The CPE programme has become an established and widely recognised route into both branches of the legal profession. The Joint Academic Stage Board externally validates the programme, which is specifically designed to enable non-law graduates to satisfy the academic stage of the process of legal training, thereby enabling successful students to embark on a vocational training course with a view to entering the legal profession as a solicitor or barrister.
Applicants will normally be expected to have obtained at least a second class undergraduate degree in a discipline other than Law. A good degree is clearly a prerequisite for any candidate wishing to apply to undertake the CPE in Law. Due to the intensity and level of difficulty of the course most candidates would be expected to have gained at least a 2.1 in an academic discipline. However candidates with a lesser degree would be considered if there was clear evidence that the individual possessed sufficient commitment and intellectual capability.
The CPE in Law programme has become an established and widely recognised route into both branches of the legal profession. The Joint Academic Stage Board externally validates the programme, which is specifically designed to enable non-law graduates to satisfy the academic stage of the process of legal training, thereby enabling successful students to embark on a vocational training course with a view to entering the legal profession as a solicitor or barrister. The programme covers the core modules that constitute a qualifying Law degree (and therefore exemption from the academic stage of legal training) in an accelerated one-year format.
The CPE in Law programme seeks to cover the 'core' modules, which constitute a qualifying law degree (and therefore exemption from the Academic Stage of Legal Training) in an accelerated (one-year) format. In accordance with The Joint Academic Stage Board regulations, students will be required to undertake eight modules including the seven 'core' modules of the qualifying law degree (see below), and Evidence. Each module will be worth 20 credits and the overall programme will consist of 160 credits taken at level III. Additionally, students will have to complete a formal induction programme lasting two weeks before the main body of the course begins.
This induction programme will involve directed study and a course in English Legal Institutions and Method, and covers essential legal research skills in order to prepare students and furnish them with the basic skills that they will require for the study of law. This full-time programme is intended to run over a single academic year, with 40-50 study hours over 36 weeks, inclusive of a two week period for the formal induction course and a two week examination period at the end of each term.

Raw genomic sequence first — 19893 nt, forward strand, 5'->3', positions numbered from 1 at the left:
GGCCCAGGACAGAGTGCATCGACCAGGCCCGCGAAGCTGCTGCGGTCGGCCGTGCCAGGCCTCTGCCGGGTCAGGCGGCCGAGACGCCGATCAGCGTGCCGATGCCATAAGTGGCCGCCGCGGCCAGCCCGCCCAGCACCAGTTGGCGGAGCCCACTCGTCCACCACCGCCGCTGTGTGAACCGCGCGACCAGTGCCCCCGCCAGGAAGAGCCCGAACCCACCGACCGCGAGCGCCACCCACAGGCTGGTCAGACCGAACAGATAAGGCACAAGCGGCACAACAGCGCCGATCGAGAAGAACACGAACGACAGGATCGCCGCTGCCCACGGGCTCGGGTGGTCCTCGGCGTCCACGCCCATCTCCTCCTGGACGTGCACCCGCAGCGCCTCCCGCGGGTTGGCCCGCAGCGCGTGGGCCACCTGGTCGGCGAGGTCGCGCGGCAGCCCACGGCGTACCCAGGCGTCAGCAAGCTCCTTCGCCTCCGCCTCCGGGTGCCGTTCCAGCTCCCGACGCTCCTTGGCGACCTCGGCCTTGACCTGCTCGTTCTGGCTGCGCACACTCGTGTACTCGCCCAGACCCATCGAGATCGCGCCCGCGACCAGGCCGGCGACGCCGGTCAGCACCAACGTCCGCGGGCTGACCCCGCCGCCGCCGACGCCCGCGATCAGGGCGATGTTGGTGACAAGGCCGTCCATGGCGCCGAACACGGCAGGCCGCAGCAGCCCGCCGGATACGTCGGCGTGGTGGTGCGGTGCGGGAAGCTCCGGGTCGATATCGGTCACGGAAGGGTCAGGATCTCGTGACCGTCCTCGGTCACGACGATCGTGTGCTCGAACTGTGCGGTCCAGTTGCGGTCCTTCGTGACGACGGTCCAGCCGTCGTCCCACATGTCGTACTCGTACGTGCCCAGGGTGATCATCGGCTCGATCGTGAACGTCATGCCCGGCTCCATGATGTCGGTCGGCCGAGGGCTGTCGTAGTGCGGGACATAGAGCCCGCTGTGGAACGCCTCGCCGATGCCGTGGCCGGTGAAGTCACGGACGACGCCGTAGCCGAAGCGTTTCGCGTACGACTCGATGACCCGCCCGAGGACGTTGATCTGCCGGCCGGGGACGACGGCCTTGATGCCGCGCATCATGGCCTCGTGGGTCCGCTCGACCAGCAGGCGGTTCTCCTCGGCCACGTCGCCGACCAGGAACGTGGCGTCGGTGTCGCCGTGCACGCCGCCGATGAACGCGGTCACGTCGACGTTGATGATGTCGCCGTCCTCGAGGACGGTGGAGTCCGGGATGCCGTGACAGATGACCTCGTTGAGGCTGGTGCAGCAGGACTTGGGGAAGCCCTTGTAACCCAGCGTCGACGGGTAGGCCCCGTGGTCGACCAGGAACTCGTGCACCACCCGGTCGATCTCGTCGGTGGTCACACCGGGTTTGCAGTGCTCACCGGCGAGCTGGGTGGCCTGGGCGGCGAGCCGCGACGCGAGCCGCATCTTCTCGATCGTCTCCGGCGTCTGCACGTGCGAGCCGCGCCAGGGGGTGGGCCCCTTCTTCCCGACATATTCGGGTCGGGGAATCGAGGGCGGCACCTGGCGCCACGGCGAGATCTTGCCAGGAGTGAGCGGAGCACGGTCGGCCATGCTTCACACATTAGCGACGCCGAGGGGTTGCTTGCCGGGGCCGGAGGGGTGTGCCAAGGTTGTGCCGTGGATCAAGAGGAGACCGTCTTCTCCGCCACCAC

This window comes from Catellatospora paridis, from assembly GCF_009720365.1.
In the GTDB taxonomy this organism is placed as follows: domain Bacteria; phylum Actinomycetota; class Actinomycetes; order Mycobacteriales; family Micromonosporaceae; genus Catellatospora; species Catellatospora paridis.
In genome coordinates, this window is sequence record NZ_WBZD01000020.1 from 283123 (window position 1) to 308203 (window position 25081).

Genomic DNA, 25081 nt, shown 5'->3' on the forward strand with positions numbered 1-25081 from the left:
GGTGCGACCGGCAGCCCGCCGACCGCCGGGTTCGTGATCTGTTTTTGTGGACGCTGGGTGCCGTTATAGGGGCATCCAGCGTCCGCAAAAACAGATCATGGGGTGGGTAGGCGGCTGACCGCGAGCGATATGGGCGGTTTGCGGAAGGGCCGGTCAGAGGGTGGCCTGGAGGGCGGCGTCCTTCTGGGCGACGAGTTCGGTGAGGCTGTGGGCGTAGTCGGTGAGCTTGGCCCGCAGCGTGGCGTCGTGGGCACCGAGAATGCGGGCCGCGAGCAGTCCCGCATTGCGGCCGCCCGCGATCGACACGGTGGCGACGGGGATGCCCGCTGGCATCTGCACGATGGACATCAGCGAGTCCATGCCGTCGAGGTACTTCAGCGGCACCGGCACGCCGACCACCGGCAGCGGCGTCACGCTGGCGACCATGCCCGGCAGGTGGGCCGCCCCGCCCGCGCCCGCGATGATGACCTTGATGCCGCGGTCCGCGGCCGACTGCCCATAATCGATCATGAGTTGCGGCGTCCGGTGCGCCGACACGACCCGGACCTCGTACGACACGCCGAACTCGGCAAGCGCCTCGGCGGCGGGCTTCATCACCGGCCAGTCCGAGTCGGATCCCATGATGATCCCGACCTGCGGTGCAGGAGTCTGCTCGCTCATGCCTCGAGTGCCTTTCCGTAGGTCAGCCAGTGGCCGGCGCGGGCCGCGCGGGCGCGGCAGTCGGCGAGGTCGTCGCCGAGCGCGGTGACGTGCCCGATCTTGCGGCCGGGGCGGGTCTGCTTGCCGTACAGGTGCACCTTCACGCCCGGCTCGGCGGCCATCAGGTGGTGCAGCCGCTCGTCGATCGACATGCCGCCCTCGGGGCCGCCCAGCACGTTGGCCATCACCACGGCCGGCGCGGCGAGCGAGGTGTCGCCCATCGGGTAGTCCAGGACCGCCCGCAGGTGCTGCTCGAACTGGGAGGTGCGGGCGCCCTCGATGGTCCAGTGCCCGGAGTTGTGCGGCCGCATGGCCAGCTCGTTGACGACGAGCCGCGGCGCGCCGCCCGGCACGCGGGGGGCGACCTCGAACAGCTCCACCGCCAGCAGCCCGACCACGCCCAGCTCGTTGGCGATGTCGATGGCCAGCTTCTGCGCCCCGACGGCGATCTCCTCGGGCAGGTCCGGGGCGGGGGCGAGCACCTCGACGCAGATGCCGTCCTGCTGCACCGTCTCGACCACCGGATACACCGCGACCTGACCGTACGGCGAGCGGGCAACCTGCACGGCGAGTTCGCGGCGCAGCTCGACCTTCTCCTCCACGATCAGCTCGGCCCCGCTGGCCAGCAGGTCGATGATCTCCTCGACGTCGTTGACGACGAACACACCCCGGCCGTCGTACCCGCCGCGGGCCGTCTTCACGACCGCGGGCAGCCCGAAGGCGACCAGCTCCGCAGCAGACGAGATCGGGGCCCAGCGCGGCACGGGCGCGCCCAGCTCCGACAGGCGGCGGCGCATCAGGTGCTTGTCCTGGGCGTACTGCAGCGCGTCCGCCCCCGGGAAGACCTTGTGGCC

Modules (all core)
Two-week Induction Contract Law Criminal Law Public Law Tort European Union Law Land Law Trusts Evidence
Modules will be taught through lectures and seminars. Students will be required to read set materials in preparation for these classes. These materials will be made available either through the school, in the library or on the web. Students will be expected to discuss the material, read, engage in roleplay and to undertake research exercises. Work undertaken in the first term will be assessed primarily through essays and in the second term, primarily by way of unseen examination papers. This should enable students to obtain feedback from teachers and appreciate what is required from written work at an advanced level before undertaking examinations. The Evidence module will be assessed by means of a long essay; this is designed to enable students to acquire and demonstrate independent learning and legal research and writing skills.
Law at Brunel University is well-established and highly rated for its published scholarship, and well known amongst law firms for its distinctive undergraduate sandwich courses.